The Insurance Institute for Highway Safeway (IIHS) has released a new report suggesting that consumer confidence and desire lags behind current technological advancement in automated vehicles. Despite developing tech that can allow for hands-off driving, the survey conducted by IIHS shows that most drivers prefer partial, more hands-on, automation, with many responses stating that aspects of hands-free driving would create a higher level of stress.
With hands-off lane-centering and lane-changing automation becoming more prevalent, the technology could clash with consumer desire. The survey, which was conducted with more than 1,000 participants, showed a preference for partial automation that allows for more control on the driver’s part. For example, certain automated vehicles now possess the technology to initiate lane changes on its own without driver permission, but those surveyed greatly preferred the feature to be self-initiated. However, there does seem to be a disagreement among those surveyed considering hands-off lane-centering, with some expressing desire for the technology and others stating that this automation would lead to a more stressful driving experience.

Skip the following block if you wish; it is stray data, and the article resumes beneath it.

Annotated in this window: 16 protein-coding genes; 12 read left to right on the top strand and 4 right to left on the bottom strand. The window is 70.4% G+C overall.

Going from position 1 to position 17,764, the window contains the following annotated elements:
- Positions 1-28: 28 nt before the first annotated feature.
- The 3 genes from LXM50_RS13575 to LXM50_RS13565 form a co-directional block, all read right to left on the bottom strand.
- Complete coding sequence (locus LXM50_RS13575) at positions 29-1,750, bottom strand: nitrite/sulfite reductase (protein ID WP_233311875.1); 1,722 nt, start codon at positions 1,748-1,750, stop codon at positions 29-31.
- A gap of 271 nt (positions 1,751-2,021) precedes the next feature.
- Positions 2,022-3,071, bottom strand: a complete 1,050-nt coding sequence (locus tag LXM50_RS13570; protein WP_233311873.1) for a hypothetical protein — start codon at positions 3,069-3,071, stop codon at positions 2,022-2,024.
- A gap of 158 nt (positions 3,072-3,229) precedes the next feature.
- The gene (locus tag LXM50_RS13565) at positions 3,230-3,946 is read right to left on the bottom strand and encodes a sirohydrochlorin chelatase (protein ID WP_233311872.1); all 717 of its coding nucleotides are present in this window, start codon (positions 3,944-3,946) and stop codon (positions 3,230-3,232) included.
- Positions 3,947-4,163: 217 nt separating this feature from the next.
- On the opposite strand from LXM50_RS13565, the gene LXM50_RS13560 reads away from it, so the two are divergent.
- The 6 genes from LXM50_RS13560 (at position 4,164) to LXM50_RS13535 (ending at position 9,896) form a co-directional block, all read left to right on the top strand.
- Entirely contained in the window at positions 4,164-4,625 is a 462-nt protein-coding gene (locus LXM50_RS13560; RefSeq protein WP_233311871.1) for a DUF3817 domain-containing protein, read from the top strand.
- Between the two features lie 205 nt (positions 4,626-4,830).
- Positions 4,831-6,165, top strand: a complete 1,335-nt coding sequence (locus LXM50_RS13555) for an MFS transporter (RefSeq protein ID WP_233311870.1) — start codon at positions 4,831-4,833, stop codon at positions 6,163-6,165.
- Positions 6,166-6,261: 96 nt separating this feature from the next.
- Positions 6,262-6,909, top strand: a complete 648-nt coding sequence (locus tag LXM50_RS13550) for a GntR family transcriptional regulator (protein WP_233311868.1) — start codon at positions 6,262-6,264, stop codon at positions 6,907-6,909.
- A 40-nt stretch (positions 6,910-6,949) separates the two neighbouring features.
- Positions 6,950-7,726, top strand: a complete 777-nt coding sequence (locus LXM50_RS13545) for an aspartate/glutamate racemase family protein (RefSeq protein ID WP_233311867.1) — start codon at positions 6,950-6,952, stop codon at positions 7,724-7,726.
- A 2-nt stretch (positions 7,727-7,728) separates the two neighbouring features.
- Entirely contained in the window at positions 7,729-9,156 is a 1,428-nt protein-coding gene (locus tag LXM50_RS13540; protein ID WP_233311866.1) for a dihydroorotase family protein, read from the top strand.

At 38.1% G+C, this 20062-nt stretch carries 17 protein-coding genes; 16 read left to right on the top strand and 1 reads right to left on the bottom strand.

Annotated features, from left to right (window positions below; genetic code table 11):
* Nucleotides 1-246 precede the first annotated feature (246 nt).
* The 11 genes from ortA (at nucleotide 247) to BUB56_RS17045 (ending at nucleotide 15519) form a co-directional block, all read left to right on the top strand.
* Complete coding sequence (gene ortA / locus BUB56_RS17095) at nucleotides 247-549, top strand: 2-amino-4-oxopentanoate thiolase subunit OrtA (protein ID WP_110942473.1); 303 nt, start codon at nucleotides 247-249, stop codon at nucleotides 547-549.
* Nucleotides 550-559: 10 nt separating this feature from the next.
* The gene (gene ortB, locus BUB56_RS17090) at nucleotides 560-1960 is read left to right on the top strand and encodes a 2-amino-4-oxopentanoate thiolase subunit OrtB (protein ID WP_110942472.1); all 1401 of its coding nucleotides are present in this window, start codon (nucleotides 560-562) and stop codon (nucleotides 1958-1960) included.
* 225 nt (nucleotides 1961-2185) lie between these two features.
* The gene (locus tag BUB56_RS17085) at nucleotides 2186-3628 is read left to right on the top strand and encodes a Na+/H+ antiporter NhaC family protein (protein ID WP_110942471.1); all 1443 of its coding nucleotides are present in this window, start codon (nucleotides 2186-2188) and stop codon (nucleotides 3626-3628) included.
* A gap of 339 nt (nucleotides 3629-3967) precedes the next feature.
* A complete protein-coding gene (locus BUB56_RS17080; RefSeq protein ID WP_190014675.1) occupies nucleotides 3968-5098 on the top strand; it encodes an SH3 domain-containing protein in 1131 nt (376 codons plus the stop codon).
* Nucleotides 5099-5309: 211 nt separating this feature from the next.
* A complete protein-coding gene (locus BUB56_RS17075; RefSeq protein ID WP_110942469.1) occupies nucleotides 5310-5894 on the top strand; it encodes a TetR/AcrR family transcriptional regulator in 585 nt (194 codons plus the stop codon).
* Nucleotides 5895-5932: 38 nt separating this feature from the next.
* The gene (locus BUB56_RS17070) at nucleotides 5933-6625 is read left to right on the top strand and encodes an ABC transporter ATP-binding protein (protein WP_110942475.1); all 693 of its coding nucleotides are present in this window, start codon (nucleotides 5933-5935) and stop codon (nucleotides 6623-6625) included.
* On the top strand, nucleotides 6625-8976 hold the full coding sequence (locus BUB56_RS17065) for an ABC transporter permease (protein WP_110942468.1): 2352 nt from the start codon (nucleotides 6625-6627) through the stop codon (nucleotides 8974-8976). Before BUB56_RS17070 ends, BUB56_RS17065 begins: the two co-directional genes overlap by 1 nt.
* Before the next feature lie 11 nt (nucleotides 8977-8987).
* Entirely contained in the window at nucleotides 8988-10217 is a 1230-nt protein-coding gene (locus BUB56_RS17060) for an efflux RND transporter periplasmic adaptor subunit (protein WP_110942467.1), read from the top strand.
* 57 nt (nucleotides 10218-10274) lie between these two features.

But apart from some hands-off automation, the survey demonstrated that the majority of consumers are highly interested in partial vehicle automation, especially concerning safety features. The majority of those surveyed would be comfortable with several means of driver-monitoring, which would ensure that drivers pay attention to the road, with technologies ranging from steering wheel sensors to a face-tracking camera. These safety features could result in a more positive outlook on automated vehicles, should they be implemented.